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The geometry is a branch of mathematics devoted to the analysis of the magnitudes and properties of shapes, both in space and in a plane. According to your specific object of study, it's possible to differentiate between different specializations or areas of geometry.

The descriptive geometry, in this framework, is centered on the resolution of problems of the geometry of space through operations that develop in a plane, representing in it the figures of solid bodies.

To understand the definition of descriptive geometry, therefore, we have to understand what various concepts refer to. The geometry of space is that geometry that studies three-dimensional objects: that is, they have three dimensions. The solids are precisely three-dimensional bodies.

Descriptive geometry, in short, enables the representation of three-dimensional space on a two-dimensional surface. In this way it helps to solve questions related to spatial problems, but in two dimensions.

The background of descriptive geometry dates back to ancient times. Precisely, there is a large number of drawings that were found in caves belonging to prehistory that show us that need that human beings have always felt to express themselves through drawing to capture representations of their surroundings. It's important to note that thanks to these creations, today we have a lot of information to try to understand how our ancestors lived, what their needs were and what discoveries they made through observation, for example.

Of course, it was only with the arrival of the Renaissance that the human being began to develop in-depth graphics, that is, to include in his drawings this dimensional axis without which we can't imagine life. With the consolidation of the geometric techniques, the representation of the figures of the three-dimensional bodies in a plane was perfected and the bases for the technical drawing were laid.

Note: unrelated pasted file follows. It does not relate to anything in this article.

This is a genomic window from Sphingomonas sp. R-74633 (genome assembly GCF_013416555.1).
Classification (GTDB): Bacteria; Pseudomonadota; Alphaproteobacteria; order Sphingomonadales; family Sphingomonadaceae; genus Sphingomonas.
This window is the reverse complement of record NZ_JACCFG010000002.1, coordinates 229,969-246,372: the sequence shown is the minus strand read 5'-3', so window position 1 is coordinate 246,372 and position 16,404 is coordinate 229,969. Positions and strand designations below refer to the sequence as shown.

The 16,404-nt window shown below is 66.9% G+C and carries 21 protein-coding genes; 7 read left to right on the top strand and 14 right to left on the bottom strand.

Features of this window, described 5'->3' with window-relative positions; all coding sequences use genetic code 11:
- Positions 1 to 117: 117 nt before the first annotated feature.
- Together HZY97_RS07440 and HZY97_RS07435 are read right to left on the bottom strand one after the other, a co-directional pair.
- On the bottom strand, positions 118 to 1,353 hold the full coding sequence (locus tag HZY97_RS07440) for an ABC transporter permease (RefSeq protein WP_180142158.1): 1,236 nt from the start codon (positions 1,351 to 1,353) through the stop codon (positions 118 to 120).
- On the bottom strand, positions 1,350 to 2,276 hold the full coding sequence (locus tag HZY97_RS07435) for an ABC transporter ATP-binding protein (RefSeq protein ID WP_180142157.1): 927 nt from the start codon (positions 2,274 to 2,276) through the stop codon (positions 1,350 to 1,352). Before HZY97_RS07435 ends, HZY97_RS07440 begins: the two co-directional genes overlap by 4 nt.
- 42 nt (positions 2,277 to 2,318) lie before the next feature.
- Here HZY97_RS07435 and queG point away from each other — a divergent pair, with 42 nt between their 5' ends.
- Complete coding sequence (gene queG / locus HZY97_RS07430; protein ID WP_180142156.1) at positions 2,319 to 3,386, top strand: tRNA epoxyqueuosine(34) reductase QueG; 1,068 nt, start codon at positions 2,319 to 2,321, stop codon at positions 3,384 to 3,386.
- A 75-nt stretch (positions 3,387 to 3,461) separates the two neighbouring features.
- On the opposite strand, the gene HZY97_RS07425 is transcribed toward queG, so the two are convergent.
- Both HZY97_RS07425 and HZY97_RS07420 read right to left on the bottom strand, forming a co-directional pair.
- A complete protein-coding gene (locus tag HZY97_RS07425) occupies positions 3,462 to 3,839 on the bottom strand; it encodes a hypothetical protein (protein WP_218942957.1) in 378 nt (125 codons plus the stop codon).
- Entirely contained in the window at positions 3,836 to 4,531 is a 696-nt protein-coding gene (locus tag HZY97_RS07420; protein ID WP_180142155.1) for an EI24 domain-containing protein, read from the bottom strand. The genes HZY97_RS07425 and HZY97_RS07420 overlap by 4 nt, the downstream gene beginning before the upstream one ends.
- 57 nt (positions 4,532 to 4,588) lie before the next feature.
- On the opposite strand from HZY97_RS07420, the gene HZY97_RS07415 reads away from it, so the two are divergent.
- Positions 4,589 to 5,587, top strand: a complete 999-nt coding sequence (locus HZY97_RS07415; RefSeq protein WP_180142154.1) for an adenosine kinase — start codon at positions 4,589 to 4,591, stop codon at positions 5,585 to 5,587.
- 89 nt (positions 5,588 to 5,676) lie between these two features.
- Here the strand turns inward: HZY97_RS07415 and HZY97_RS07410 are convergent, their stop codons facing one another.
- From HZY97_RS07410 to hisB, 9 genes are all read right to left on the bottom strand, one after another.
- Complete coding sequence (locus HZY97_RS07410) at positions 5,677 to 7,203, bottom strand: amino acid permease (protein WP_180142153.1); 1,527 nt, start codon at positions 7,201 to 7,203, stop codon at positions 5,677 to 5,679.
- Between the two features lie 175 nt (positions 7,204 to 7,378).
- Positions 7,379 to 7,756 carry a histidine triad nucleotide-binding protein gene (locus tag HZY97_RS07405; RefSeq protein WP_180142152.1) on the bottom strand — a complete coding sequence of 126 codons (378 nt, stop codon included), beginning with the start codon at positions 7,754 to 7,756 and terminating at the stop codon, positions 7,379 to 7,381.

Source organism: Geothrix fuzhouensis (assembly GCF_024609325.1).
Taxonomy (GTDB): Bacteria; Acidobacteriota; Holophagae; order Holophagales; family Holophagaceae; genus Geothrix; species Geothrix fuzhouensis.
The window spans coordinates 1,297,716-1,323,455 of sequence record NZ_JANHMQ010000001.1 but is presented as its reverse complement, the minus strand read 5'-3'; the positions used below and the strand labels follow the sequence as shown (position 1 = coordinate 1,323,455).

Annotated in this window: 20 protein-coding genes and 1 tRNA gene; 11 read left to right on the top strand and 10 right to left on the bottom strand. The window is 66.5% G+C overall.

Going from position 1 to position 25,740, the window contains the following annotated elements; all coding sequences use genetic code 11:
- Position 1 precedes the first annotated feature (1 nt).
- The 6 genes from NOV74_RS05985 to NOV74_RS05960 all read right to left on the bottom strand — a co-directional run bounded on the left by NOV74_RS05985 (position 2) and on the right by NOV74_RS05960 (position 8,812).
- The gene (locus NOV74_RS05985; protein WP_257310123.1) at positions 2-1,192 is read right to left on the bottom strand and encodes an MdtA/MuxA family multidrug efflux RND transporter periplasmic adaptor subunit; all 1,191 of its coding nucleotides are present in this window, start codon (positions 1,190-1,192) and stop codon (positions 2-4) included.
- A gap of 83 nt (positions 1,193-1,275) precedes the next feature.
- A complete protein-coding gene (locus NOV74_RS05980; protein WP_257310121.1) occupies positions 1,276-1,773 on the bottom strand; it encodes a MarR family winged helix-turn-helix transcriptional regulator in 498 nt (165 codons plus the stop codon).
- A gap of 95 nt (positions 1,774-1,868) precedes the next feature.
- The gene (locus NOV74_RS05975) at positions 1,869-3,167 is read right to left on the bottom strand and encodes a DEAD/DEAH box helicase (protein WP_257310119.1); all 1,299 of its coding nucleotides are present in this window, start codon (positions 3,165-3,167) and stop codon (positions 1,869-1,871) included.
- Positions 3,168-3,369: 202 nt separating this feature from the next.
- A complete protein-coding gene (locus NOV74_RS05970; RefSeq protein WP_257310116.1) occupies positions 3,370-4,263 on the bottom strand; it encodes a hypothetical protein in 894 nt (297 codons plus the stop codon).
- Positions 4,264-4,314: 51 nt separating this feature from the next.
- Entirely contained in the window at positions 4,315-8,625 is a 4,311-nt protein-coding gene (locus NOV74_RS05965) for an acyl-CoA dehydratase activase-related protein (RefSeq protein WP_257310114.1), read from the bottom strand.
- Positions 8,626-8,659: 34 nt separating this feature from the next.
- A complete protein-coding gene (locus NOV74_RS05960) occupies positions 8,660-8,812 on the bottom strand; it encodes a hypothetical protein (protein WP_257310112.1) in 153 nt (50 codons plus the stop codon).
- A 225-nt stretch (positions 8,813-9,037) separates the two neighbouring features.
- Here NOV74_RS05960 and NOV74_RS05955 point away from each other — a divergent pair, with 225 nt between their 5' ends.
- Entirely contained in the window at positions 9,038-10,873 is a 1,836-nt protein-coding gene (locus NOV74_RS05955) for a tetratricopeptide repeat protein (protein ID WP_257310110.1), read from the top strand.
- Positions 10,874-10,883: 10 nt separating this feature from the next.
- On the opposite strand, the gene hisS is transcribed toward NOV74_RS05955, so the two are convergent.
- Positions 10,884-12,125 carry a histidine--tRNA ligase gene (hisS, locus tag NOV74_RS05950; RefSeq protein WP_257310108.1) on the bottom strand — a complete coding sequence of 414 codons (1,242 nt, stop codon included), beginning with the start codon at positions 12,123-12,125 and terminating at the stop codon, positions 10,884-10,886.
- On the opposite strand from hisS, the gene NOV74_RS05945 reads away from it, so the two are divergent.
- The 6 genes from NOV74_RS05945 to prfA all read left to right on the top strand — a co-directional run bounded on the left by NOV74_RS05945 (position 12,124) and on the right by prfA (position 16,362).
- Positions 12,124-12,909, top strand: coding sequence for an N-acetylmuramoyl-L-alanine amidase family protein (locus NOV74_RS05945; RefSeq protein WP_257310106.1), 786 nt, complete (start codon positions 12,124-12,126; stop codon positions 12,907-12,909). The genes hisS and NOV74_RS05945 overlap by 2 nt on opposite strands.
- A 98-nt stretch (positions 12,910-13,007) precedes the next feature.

Until the use of depth in the graphic representations arose, it was necessary to make drawings very faithful to reality, as if they were photographs, since the depth of the objects from a geometric point of view was not taken into account. Mathematics provides a series of conceptual tools that facilitate drawing, since they decompose reality into a series of very simple figures, each with its properties. Something similar occurs with musical notation, which allows you to study and memorize melodies through your analysis, something much less demanding for the brain than the mere process of remembering them raw.

The stonework is one of the disciplines that, at the end of the Middle Ages, gave rise to the creation of works in three dimensions of great complexity, specially of the stones that were used to join the arches or vaults.

With the passage of time, many people specialized in the use of perspective, and thus the formal basis of the so-called projective geometry emerged, the part of mathematics that focuses on the study of geometric figures without including measurement. It was only in the year 1795 that the mathematician Gaspard Monge published a work called «Descriptive Geometry».

The architecture, the topography and engineering are some of the science that appeal to descriptive geometry, which is established as a useful tool for the development of any type of design.

In other words, descriptive geometry is ideal for any discipline that requires the representation of elements on a flat surface, which in the past used to be a sheet of paper and today, the virtual canvas provided by computer design programs.


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